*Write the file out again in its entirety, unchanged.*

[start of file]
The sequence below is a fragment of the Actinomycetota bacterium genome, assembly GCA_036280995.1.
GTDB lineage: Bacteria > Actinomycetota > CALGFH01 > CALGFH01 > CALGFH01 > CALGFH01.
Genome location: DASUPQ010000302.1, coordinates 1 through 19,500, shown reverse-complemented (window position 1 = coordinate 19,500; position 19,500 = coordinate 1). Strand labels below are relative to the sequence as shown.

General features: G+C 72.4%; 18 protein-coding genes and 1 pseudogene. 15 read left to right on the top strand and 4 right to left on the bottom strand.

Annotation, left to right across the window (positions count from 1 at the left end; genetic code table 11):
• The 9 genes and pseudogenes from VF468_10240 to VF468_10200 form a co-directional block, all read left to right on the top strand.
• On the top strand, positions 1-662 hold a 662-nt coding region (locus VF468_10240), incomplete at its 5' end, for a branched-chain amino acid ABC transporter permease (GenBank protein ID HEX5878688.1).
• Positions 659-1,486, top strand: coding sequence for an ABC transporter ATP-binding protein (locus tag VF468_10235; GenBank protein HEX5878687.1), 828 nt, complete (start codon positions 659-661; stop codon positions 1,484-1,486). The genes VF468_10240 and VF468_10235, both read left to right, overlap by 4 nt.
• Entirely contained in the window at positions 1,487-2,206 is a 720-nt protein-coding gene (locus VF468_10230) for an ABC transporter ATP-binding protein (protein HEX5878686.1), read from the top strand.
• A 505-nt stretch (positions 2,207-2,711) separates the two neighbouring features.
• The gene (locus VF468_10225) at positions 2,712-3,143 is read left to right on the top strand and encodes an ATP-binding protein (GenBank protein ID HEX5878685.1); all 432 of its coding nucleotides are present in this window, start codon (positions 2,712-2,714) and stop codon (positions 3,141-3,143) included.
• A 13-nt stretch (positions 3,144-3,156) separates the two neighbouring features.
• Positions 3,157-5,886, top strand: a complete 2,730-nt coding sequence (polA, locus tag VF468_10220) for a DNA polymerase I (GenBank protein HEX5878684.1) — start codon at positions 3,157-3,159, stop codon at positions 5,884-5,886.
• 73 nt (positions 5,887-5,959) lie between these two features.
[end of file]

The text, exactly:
The sequence below is a fragment of the Actinomycetota bacterium genome, assembly GCA_036280995.1.
GTDB lineage: Bacteria > Actinomycetota > CALGFH01 > CALGFH01 > CALGFH01 > CALGFH01.
Genome location: DASUPQ010000302.1, coordinates 1 through 19,500, shown reverse-complemented (window position 1 = coordinate 19,500; position 19,500 = coordinate 1). Strand labels below are relative to the sequence as shown.

General features: G+C 72.4%; 18 protein-coding genes and 1 pseudogene. 15 read left to right on the top strand and 4 right to left on the bottom strand.

Annotation, left to right across the window (positions count from 1 at the left end; genetic code table 11):
• The 9 genes and pseudogenes from VF468_10240 to VF468_10200 form a co-directional block, all read left to right on the top strand.
• On the top strand, positions 1-662 hold a 662-nt coding region (locus VF468_10240), incomplete at its 5' end, for a branched-chain amino acid ABC transporter permease (GenBank protein ID HEX5878688.1).
• Positions 659-1,486, top strand: coding sequence for an ABC transporter ATP-binding protein (locus tag VF468_10235; GenBank protein HEX5878687.1), 828 nt, complete (start codon positions 659-661; stop codon positions 1,484-1,486). The genes VF468_10240 and VF468_10235, both read left to right, overlap by 4 nt.
• Entirely contained in the window at positions 1,487-2,206 is a 720-nt protein-coding gene (locus VF468_10230) for an ABC transporter ATP-binding protein (protein HEX5878686.1), read from the top strand.
• A 505-nt stretch (positions 2,207-2,711) separates the two neighbouring features.
• The gene (locus VF468_10225) at positions 2,712-3,143 is read left to right on the top strand and encodes an ATP-binding protein (GenBank protein ID HEX5878685.1); all 432 of its coding nucleotides are present in this window, start codon (positions 2,712-2,714) and stop codon (positions 3,141-3,143) included.
• A 13-nt stretch (positions 3,144-3,156) separates the two neighbouring features.
• Positions 3,157-5,886, top strand: a complete 2,730-nt coding sequence (polA, locus tag VF468_10220) for a DNA polymerase I (GenBank protein HEX5878684.1) — start codon at positions 3,157-3,159, stop codon at positions 5,884-5,886.
• 73 nt (positions 5,887-5,959) lie between these two features.